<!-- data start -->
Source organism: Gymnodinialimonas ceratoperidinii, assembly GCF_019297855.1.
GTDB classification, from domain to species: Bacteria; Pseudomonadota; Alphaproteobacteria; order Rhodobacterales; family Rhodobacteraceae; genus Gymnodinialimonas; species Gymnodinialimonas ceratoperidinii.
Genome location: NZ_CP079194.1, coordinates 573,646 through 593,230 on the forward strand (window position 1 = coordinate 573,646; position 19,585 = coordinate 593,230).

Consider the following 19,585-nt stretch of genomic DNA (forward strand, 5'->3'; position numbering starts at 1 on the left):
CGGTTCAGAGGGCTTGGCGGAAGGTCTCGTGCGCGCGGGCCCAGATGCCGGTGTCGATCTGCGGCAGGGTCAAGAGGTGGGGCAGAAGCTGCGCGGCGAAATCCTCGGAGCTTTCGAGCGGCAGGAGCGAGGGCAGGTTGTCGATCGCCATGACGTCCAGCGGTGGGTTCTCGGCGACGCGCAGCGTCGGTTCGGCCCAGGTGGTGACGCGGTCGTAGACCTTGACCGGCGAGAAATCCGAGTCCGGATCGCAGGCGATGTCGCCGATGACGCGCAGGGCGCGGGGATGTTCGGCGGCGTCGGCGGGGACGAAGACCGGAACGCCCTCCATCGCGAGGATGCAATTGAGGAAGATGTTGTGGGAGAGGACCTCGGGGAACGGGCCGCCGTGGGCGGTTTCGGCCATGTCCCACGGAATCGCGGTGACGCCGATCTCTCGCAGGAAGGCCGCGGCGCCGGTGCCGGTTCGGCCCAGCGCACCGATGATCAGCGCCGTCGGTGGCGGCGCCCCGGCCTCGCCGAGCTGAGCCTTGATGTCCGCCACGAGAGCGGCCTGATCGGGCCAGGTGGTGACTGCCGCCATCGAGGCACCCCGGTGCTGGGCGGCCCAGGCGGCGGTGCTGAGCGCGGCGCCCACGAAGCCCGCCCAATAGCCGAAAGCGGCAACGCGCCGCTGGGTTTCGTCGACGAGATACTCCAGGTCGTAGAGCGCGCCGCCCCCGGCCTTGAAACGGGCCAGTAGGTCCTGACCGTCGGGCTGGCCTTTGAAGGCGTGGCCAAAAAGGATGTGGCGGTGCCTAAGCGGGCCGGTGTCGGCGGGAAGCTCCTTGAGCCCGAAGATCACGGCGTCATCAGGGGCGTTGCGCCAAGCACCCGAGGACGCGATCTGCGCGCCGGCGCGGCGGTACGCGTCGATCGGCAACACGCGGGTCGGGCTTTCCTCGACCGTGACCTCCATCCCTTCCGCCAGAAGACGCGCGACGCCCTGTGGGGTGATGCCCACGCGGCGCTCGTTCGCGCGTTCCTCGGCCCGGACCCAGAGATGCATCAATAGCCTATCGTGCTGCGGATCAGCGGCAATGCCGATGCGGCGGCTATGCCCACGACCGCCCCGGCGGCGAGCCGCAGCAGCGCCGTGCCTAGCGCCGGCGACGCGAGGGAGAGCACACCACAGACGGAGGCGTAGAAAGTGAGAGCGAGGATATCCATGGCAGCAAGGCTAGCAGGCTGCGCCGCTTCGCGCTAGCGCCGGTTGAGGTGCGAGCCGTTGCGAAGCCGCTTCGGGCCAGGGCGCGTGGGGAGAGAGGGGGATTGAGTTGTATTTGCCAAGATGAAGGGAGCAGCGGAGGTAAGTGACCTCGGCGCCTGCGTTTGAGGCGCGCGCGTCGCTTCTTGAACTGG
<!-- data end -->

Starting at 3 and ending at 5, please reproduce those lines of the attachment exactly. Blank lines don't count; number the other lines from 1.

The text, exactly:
Genome location: NZ_CP079194.1, coordinates 573,646 through 593,230 on the forward strand (window position 1 = coordinate 573,646; position 19,585 = coordinate 593,230).

Consider the following 19,585-nt stretch of genomic DNA (forward strand, 5'->3'; position numbering starts at 1 on the left):
CGGTTCAGAGGGCTTGGCGGAAGGTCTCGTGCGCGCGGGCCCAGATGCCGGTGTCGATCTGCGGCAGGGTCAAGAGGTGGGGCAGAAGCTGCGCGGCGAAATCCTCGGAGCTTTCGAGCGGCAGGAGCGAGGGCAGGTTGTCGATCGCCATGACGTCCAGCGGTGGGTTCTCGGCGACGCGCAGCGTCGGTTCGGCCCAGGTGGTGACGCGGTCGTAGACCTTGACCGGCGAGAAATCCGAGTCCGGATCGCAGGCGATGTCGCCGATGACGCGCAGGGCGCGGGGATGTTCGGCGGCGTCGGCGGGGACGAAGACCGGAACGCCCTCCATCGCGAGGATGCAATTGAGGAAGATGTTGTGGGAGAGGACCTCGGGGAACGGGCCGCCGTGGGCGGTTTCGGCCATGTCCCACGGAATCGCGGTGACGCCGATCTCTCGCAGGAAGGCCGCGGCGCCGGTGCCGGTTCGGCCCAGCGCACCGATGATCAGCGCCGTCGGTGGCGGCGCCCCGGCCTCGCCGAGCTGAGCCTTGATGTCCGCCACGAGAGCGGCCTGATCGGGCCAGGTGGTGACTGCCGCCATCGAGGCACCCCGGTGCTGGGCGGCCCAGGCGGCGGTGCTGAGCGCGGCGCCCACGAAGCCCGCCCAATAGCCGAAAGCGGCAACGCGCCGCTGGGTTTCGTCGACGAGATACTCCAGGTCGTAGAGCGCGCCGCCCCCGGCCTTGAAACGGGCCAGTAGGTCCTGACCGTCGGGCTGGCCTTTGAAGGCGTGGCCAAAAAGGATGTGGCGGTGCCTAAGCGGGCCGGTGTCGGCGGGAAGCTCCTTGAGCCCGAAGATCACGGCGTCATCAGGGGCGTTGCGCCAAGCACCCGAGGACGCGATCTGCGCGCCGGCGCGGCGGTACGCGTCGATCGGCAACACGCGGGTCGGGCTTTCCTCGACCGTGACCTCCATCCCTTCCGCCAGAAGACGCGCGACGCCCTGTGGGGTGATGCCCACGCGGCGCTCGTTCGCGCGTTCCTCGGCCCGGACCCAGAGATGCATCAATAGCCTATCGTGCTGCGGATCAGCGGCAATGCCGATGCGGCGGCTATGCCCACGACCGCCCCGGCGGCGAGCCGCAGCAGCGCCGTGCCTAGCGCCGGCGACGCGAGGGAGAGCACACCACAGACGGAGGCGTAGAAAGTGAGAGCGAGGATATCCATGGCAGCAAGGCTAGCAGGCTGCGCCGCTTCGCGCTAGCGCCGGTTGAGGTGCGAGCCGTTGCGAAGCCGCTTCGGGCCAGGGCGCGTGGGGAGAGAGGGGGATTGAGTTGTATTTGCCAAGATGAAGGGAGCAGCGGAGGTAAGTGACCTCGGCGCCTGCGTTTGAGGCGCGCGCGTCGCTTCTTGAACTGG